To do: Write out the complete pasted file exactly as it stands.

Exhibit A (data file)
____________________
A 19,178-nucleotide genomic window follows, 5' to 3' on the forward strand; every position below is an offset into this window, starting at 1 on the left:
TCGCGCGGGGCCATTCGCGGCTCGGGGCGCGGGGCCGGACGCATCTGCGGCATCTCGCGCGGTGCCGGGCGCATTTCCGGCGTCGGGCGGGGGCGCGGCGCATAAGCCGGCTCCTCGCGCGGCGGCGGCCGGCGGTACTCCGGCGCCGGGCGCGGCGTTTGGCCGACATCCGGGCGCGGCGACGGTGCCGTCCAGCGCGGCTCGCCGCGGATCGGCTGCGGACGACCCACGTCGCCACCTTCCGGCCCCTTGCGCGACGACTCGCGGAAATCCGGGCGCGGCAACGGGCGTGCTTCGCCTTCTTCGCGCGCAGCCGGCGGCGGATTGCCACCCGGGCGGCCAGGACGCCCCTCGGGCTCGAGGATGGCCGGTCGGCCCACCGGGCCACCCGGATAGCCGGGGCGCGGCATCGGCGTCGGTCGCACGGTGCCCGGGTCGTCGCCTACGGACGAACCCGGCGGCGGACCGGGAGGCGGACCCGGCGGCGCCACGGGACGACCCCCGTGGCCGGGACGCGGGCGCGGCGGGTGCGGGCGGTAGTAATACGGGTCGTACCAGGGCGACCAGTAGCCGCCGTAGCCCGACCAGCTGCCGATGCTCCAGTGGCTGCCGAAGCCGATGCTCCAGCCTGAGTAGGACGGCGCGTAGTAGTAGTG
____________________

A 19,178-nucleotide genomic window follows, 5' to 3' on the forward strand; every position below is an offset into this window, starting at 1 on the left:
TCGCGCGGGGCCATTCGCGGCTCGGGGCGCGGGGCCGGACGCATCTGCGGCATCTCGCGCGGTGCCGGGCGCATTTCCGGCGTCGGGCGGGGGCGCGGCGCATAAGCCGGCTCCTCGCGCGGCGGCGGCCGGCGGTACTCCGGCGCCGGGCGCGGCGTTTGGCCGACATCCGGGCGCGGCGACGGTGCCGTCCAGCGCGGCTCGCCGCGGATCGGCTGCGGACGACCCACGTCGCCACCTTCCGGCCCCTTGCGCGACGACTCGCGGAAATCCGGGCGCGGCAACGGGCGTGCTTCGCCTTCTTCGCGCGCAGCCGGCGGCGGATTGCCACCCGGGCGGCCAGGACGCCCCTCGGGCTCGAGGATGGCCGGTCGGCCCACCGGGCCACCCGGATAGCCGGGGCGCGGCATCGGCGTCGGTCGCACGGTGCCCGGGTCGTCGCCTACGGACGAACCCGGCGGCGGACCGGGAGGCGGACCCGGCGGCGCCACGGGACGACCCCCGTGGCCGGGACGCGGGCGCGGCGGGTGCGGGCGGTAGTAATACGGGTCGTACCAGGGCGACCAGTAGCCGCCGTAGCCCGACCAGCTGCCGATGCTCCAGTGGCTGCCGAAGCCGATGCTCCAGCCTGAGTAGGACGGCGCGTAGTAGTAGTG